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where federal police have to do the analysis and investigations. the boat that was found from one of the suspects with traces of blood has been flownere and is being analyzed to find out if the blood is from humans animals. every day here, there is a press conference to give out more information. at the moment, it is five days on from the disappearance and there is very little information out there. jair bolsonaro, the president, has been hardly sported in the effort to find these two men. he has twice said they were on and ale-advised adventure, which speaks volumes about what he things about the press, especially in this region where the there has -- region where there haseen growth in deforestation a recent years, more illegal miners and poachers and fishermen. there a real conflict and increasing violence in the amazon. it is why there have been real pushes from the families of the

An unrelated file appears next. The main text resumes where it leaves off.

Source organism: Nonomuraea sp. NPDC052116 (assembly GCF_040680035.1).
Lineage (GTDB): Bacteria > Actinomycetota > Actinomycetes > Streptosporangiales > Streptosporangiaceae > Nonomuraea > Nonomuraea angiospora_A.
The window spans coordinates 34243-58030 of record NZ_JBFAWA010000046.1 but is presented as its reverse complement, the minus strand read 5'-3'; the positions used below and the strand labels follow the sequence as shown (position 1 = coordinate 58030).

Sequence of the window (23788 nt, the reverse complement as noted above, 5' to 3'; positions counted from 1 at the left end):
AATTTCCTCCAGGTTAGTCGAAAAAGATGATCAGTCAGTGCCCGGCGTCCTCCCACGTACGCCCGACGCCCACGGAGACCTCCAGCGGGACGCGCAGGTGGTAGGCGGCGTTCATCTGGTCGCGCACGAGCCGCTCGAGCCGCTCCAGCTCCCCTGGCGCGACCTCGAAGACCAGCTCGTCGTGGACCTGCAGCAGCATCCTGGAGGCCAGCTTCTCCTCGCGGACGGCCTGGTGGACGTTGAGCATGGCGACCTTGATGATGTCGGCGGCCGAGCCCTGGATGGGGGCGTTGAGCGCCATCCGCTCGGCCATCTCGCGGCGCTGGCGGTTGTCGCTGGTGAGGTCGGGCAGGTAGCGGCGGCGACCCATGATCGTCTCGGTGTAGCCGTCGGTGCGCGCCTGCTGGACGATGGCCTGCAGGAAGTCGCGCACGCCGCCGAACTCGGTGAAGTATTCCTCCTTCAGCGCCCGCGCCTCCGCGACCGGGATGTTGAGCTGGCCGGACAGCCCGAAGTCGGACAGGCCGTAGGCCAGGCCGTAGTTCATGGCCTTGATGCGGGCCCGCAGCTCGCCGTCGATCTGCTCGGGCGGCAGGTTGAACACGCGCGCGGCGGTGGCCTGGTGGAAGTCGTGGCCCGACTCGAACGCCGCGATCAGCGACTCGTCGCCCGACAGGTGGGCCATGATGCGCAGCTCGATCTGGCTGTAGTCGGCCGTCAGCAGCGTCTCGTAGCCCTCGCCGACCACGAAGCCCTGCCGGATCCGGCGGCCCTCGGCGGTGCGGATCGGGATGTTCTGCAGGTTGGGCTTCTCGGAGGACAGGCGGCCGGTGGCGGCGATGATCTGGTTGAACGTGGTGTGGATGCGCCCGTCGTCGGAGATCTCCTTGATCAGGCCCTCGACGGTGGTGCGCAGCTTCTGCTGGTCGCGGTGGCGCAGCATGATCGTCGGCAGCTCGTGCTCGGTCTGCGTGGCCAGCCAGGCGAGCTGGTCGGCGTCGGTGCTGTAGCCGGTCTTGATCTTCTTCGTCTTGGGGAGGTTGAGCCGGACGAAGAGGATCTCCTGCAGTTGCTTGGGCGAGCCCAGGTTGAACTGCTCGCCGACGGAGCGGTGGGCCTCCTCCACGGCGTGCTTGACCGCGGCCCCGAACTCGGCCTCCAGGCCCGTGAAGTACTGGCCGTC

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missing men for authorities to do more. it has garnered worldwide attention and we have seen celebrities since dr. mark ruffled -- after mark ruffalo and athletes pushing politicians to do more. but you have to remember this is a difficult area. the valley is on the border with peru and is the size of austria. it is very remote and full of rivers and rain forest that will be a difficult situation on the ground for search-and-rescue. there is certaiy real concern about finding that two men -- e two men. >> a report from the french government has blamed a chain of failures for the chaotic scenes last month at the champions league finals in paris. it says the police response that included police firing tear gas damaged the country's image and raise questions about its ability to host major sporting